dictate. Her daughter did not look, however, as if much of it were

heard by her.

Elinor, according to her expectation, saw on the two or three

following days, that Marianne did not continue to gain strength as

she had done; but while her resolution was unsubdued, and she

still tried to appear cheerful and easy, her sister could safely trust

to the effect of time upon her health.

Margaret returned, and the family were again all restored to

each other, again quietly settled at the cottage; and if not pursuing

their usual studies with quite so much vigour as when they first

came to Barton, at least planning a vigorous prosecution of them

in future.

Elinor grew impatient for some tidings of Edward. She had

heard nothing of him since her leaving London, nothing new of his

plans, nothing certain even of his present abode. Some letters had

passed between her and her brother, in consequence of

Marianne’s illness; and in the first of John’s, there had been this

sentence:―“We know nothing of our unfortunate Edward, and

can make no inquiries on so prohibited a subject, but conclude

him to be still at Oxford;” which was all the intelligence of Edward

afforded her by the correspondence, for his name was not even

mentioned in any of the succeeding letters. She was not doomed,

however, to be long in ignorance of his measures.

Their man-servant had been sent one morning to Exeter on

business; and when, as he waited at table, he had satisfied the

inquiries of his mistress as to the event of his errand, this was his

voluntary communication―

“I suppose you know, ma’am, that Mr. Ferrars is married.”

Marianne gave a violent start, fixed her eyes upon Elinor, saw

her turning pale, and fell back in her chair in hysterics. Mrs.

Dashwood, whose eyes, as she answered the servant’s inquiry, had

intuitively taken the same direction, was shocked to perceive by

Elinor’s countenance how much she really suffered, and a moment

afterwards, alike distressed by Marianne’s situation, knew not on

which child to bestow her principal attention.

The servant, who saw only that Miss Marianne was taken ill,

had sense enough to call one of the maids, who, with Mrs.

Dashwood’s assistance, supported her into the other room. By that

time, Marianne was rather better, and her mother leaving her to

the care of Margaret and the maid, returned to Elinor, who,

though still much disordered, had so far recovered the use of her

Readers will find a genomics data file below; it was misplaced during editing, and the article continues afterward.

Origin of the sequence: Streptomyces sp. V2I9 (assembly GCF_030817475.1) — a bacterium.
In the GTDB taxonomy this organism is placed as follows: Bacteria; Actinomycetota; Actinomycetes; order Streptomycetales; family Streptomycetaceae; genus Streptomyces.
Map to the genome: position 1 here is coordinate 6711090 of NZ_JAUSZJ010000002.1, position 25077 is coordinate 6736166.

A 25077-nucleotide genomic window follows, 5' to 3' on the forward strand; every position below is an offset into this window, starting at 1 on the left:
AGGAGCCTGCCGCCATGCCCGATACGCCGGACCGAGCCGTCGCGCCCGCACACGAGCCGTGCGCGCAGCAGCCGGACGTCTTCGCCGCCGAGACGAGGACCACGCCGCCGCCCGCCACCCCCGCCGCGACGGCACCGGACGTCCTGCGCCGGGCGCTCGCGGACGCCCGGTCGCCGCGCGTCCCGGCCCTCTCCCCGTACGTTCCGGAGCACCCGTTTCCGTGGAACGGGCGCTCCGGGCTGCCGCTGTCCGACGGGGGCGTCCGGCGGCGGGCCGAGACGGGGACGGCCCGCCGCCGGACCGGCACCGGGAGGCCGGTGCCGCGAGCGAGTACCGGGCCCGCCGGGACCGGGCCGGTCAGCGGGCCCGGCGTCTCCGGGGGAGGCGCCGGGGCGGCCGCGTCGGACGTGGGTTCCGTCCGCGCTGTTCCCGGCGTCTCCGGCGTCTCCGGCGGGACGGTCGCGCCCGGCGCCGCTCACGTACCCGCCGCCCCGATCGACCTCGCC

reason and voice as to be just beginning an inquiry of Thomas, as

to the source of his intelligence. Mrs. Dashwood immediately took

all that trouble on herself; and Elinor had the benefit of the

information without the exertion of seeking it.

“Who told you that Mr. Ferrars was married, Thomas?”

“I see Mr. Ferrars myself, ma’am, this morning in Exeter, and

his lady too, Miss Steele as was. They was stopping in a chaise at

the door of the New London Inn, as I went there with a message

from Sally at the Park to her brother, who is one of the post-boys. I

happened to look up as I went by the chaise, and so I see directly it

was the youngest Miss Steele; so I took off my hat, and she knew

me and called to me, and inquired after you, ma’am, and the

young ladies, especially Miss Marianne, and bid me I should give

her compliments and Mr. Ferrars’s, their best compliments and

service, and how sorry they was they had not time to come on and

see you, but they was in a great hurry to go forwards, for they was

going further down for a little while, but howsever, when they

come back, they’d make sure to come and see you.”

“But did she tell you she was married, Thomas?”

“Yes, ma’am. She smiled, and said how she had changed her

name since she was in these parts. She was always a very affable

and free-spoken young lady, and very civil behaved. So, I made

free to wish her joy.”

“Was Mr. Ferrars in the carriage with her?”

“Yes, ma’am, I just see him leaning back in it, but he did not

look up;―he never was a gentleman much for talking.”

Elinor’s heart could easily account for his not putting himself

forward; and Mrs. Dashwood probably found the same

explanation.

“Was there no one else in the carriage?”

“No, ma’am, only they two.”

“Do you know where they came from?”

“They come straight from town, as Miss Lucy―Mrs. Ferrars

told me.”

“And are they going farther westward?”

“Yes, ma’am―but not to bide long. They will soon be back

again, and then they’d be sure and call here.”

Mrs. Dashwood now looked at her daughter; but Elinor knew

better than to expect them. She recognised the whole of Lucy in

the message, and was very confident that Edward would never

come near them. She observed in a low voice, to her mother, that

they were probably going down to Mr. Pratt’s, near Plymouth.

Thomas’s intelligence seemed over. Elinor looked as if she

wished to hear more.

“Did you see them off, before you came away?”

“No, ma’am―the horses were just coming out, but I could not

bide any longer; I was afraid of being late.”

“Did Mrs. Ferrars look well?”

“Yes, ma’am, she said how she was very well; and to my mind

she was always a very handsome young lady―and she seemed

vastly contented.”

Mrs. Dashwood could think of no other question, and Thomas

and the table-cloth, now alike needless, were soon afterwards

dismissed. Marianne had already sent to say, that she should eat

nothing more. Mrs. Dashwood’s and Elinor’s appetites were

equally lost, and Margaret might think herself very well off, that

with so much uneasiness as both her sisters had lately

experienced, so much reason as they had often had to be careless

of their meals, she had never been obliged to go without her

dinner before.

When the dessert and the wine were arranged, and Mrs.

Dashwood and Elinor were left by themselves, they remained long

together in a similarity of thoughtfulness and silence. Mrs.

Dashwood feared to hazard any remark, and ventured not to offer

consolation. She now found that she had erred in relying on

Elinor’s representation of herself; and justly concluded that every

thing had been expressly softened at the time, to spare her from

an increase of unhappiness, suffering as she then had suffered for

Marianne. She found that she had been misled by the careful, the

considerate attention of her daughter, to think the attachment,

which once she had so well understood, much slighter in reality,

than she had been wont to believe, or than it was now proved to

be. She feared that under this persuasion she had been unjust,

inattentive, nay, almost unkind, to her Elinor;―that Marianne’s

affliction, because more acknowledged, more immediately before

her, had too much engrossed her tenderness, and led her away to

forget that in Elinor she might have a daughter suffering almost as

much, certainly with less self-provocation, and greater fortitude.